Posted: February 5th, 2008 | Author: Kevin Lee | Filed under: Kev's Music Review | Tags: Anthem, Christian Scott, Jazz, Kev's Music Review | No Comments »
I can’t remember the last time I did a music review, but it certainly has been a long time. Since going back to Canada for the holidays, I was able to pick up a number of new albums, so I’ll be reviewing them over the next week or so.
I was very excited to see that Christian Scott had come out with his second album, entitled Anthem, which followed up his Grammy-nominated debut album ‘Rewind That’ last year. I was not disappointed. Christian refines the trajectory he set in Rewind That, firmly establishing his identity, his ‘sound’, and his reputation as one of the profound leaders in the next generation of jazz.
Scott categorizes his music on MySpace as Nu-Jazz/Soul/Rock. It certainly has those components. Christian Scott himself plays very blues-infused contemporary jazz tones, while Matt Stevens keeps it rock-heavy on the guitar. Marcus Gilmore plays with a laid-back post-modern jazz tempo but with rock accents, and Aaron Parks is a chameleon on the keys but keeps a Soulful tone to lighten up the edginess of the other players.
Together this quartet (plus many other guests on certain tracks) play some really amazing music. I feel Christian Scott extends Miles Davis’ tradition with a very strong Modal feel, but meticulously fragmented, decomposed and reconstructed for the twenty-first century construct. The layering of identities and messages speaks to the modern-day experience. Taking direction from Davis’ ‘Cool’, Christian Scott’s compositions dig deep and dark, in an introspective sound that is sophisticatedly beautiful.
Christian Scott’s album title ‘Anthem’ and the album artwork that accompanies it leads hints to the listener that this second body of work is as much an ‘anthem’ for Christian Scott’s musical direction as it is a commentary and call to attention of what the artist sees as the state of America, and perhaps the world. The music is fitting for the album artwork that speaks of unmitigated urban crime and the struggle of innocence growing up in such an environment. As a son of New Orleans and a witness to hurricane Katrina, it is not difficult to see where Christian Scott’s perspective is coming from.
Anthem is an album I suspect I will continue to regularly enjoy for many years to come. The maturity Scott has already shown, and the amount of growth from the first to the second album are truly impressive. Its just downright an awesome piece of work, and as it was meant to be, speaks to you on a very personal level.
For more info on Christian Scott: www.christianscott.net OR www.myspace.com/christianscottmusic
Keeping an ear to the ground,
Posted: February 5th, 2008 | Author: Kevin Lee | Filed under: Kev's Thoughts On... | Tags: Apps, Business Model, Facebook, Google, Kev's Thoughts On..., MySpace, Property, Social Networking, Web 1.0, Web 2.0, Web Landscape, Widgets | No Comments »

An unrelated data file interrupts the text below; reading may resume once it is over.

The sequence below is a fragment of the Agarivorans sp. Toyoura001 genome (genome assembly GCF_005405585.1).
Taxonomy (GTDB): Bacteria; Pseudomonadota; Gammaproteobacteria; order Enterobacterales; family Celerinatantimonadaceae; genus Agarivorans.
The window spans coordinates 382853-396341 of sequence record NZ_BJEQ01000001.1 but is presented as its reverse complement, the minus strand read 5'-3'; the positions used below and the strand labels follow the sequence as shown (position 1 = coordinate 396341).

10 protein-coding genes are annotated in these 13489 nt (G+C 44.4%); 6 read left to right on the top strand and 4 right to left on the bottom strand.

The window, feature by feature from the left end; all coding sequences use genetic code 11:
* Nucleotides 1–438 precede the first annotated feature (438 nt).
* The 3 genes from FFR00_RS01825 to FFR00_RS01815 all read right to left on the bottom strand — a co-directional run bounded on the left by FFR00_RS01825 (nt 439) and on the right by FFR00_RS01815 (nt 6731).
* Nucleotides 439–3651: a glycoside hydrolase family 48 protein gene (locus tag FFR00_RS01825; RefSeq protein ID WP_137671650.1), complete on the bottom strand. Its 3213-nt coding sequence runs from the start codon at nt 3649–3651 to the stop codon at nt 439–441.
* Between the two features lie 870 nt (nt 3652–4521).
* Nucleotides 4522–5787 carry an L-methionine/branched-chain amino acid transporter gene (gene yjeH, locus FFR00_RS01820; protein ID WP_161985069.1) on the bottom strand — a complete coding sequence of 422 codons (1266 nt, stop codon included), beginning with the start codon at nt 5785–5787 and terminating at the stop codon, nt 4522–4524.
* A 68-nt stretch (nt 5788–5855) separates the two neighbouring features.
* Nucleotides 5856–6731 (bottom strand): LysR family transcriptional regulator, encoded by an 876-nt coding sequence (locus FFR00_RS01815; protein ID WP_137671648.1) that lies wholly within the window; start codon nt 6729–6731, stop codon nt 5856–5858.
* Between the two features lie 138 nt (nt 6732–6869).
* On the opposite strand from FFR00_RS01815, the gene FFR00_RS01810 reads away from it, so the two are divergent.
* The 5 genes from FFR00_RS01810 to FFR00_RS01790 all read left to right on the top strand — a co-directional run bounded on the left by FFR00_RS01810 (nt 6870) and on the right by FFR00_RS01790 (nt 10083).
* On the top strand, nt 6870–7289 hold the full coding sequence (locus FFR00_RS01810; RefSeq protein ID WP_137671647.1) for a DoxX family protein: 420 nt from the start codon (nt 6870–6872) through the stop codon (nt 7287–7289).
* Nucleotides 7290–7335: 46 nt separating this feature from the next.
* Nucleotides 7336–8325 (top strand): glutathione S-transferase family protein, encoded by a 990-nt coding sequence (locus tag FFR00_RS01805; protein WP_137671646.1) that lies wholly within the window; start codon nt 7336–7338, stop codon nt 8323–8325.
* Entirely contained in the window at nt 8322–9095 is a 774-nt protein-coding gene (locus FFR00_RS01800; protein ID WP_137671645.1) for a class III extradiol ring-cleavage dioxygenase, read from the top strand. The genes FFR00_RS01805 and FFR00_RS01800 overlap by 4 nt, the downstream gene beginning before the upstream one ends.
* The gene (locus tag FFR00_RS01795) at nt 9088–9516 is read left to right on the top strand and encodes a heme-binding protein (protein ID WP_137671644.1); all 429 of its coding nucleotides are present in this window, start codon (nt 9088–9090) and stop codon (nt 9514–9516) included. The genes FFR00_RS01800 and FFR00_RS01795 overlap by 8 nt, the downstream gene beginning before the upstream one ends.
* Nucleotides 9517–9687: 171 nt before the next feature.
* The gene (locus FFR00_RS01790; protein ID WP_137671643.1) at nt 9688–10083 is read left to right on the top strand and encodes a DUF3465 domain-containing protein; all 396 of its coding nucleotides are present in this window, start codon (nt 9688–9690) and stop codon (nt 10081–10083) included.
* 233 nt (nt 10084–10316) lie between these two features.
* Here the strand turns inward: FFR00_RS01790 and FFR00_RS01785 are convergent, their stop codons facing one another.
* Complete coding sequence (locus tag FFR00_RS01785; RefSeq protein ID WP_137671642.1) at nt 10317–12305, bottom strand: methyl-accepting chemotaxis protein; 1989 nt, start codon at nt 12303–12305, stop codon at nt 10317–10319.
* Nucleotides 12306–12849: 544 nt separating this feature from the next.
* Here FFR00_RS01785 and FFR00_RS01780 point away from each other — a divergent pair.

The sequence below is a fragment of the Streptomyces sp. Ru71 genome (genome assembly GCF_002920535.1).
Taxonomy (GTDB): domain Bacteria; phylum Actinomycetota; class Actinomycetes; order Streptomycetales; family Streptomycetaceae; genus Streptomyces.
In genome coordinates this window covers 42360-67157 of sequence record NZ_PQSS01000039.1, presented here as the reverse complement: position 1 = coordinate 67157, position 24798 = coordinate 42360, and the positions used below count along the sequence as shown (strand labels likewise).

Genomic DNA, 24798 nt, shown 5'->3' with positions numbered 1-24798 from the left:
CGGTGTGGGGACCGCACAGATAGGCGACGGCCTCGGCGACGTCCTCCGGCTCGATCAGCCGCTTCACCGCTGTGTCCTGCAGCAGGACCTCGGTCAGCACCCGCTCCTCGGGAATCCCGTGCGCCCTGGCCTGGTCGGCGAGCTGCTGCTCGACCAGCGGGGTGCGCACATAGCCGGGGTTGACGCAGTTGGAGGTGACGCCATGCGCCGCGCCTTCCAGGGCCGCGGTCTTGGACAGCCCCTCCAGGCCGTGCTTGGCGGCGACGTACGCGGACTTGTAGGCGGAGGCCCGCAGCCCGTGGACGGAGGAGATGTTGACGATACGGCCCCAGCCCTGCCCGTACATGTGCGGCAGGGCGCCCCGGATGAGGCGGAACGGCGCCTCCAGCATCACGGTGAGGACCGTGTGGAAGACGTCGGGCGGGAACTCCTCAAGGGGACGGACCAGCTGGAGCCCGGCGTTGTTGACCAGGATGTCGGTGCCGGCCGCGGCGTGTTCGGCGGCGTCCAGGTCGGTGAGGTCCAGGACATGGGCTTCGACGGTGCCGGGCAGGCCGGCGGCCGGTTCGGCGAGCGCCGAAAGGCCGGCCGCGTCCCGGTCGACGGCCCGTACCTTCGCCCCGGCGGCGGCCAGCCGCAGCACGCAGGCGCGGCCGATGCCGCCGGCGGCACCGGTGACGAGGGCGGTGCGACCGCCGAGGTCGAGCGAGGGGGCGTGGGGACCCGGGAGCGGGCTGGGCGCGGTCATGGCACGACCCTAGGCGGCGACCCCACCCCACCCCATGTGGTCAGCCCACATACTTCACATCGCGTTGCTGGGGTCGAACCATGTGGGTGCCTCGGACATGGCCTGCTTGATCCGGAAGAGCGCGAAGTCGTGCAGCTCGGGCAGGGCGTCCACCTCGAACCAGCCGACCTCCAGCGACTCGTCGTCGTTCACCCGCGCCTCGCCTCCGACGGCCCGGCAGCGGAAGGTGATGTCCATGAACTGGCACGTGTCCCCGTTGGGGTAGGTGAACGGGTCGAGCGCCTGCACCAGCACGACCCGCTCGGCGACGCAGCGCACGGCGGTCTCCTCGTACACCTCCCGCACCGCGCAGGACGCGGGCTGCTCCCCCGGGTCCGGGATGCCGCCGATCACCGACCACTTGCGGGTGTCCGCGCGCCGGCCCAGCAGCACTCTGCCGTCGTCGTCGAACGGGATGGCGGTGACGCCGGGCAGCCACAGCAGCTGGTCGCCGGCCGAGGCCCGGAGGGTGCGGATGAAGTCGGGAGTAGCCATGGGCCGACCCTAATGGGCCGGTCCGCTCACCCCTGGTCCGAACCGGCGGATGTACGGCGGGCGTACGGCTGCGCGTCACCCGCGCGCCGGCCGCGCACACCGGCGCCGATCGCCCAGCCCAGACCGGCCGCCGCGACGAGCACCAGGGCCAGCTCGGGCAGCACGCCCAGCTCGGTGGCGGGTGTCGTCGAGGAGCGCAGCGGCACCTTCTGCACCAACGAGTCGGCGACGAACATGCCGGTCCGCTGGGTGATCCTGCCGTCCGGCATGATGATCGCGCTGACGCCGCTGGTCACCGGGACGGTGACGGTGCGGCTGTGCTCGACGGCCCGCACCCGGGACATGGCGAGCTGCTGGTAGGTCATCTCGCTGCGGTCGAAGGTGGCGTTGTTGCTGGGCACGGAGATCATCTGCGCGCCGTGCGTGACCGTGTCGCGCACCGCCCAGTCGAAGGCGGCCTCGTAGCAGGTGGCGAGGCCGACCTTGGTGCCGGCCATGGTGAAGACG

As I dwell more on Web 2.0 and the numerous ways companies like Facebook, Google and News Corp try to monetize users’ actions on the internet, a recurring analogy keeps coming to my mind, one that gives me a real-world perspective and helps me better understand what is going on in the online landscape.
The Internet, in essence, is another dimension of real estate and the international property market.
There are many others who have described the same similarity, so it is nothing original, but I find it important in helping me think about the next directions Web 2.0 is going. Please excuse the crude simplicity of the analogy and my layman’s knowledge of the industry as I try to make my points.
A quick recap of the Web 1.0 world finds that the era was littered with Portals, Store-fronts, Exchanges and Personal pages. Portals like ol’ AOL are like universities requiring tuition or special paid-admission malls. A one-stop-shop for information, purchases and even socializing. This is the classic fee-based or subscription-based business model.
Store-fronts like Amazon, and Victoria Secret are similar to the real-world Wal-Mart; massive business vendors that see millions of customers walk through its doors everyday. Exchanges like Ebay can easily be compared to the NYSE. Both of these kinds of properties are transaction-based, whether it is real goods and services or information. This business model subsequently is still successful today.
The personal pages or simple business marketing websites that exist on the Internet are like mom & pop stores, or residential homes. More often than not, they are built out of necessity or social fascination, often not having a business-model in mind and usually do not make enough income to even pay for itself. There is nothing wrong with not having a business model, as many people start pages for social reasons. I just had to include it as an observation of another type of online property.
So in the Web 1.0 world we see littered around a handful of paid-admission malls, universities, Wal-Mart-like vendors, NYSE-like exchanges, mom & pop stores and residential homes.
I should add that Search-Engines also emerged during this time, and with the help of its poster-child, Google, propelled the Ad-Supported business model to preeminence. However, Search-Engines are merely another type of property as well, more like a very important highway that is surrounded by billboards.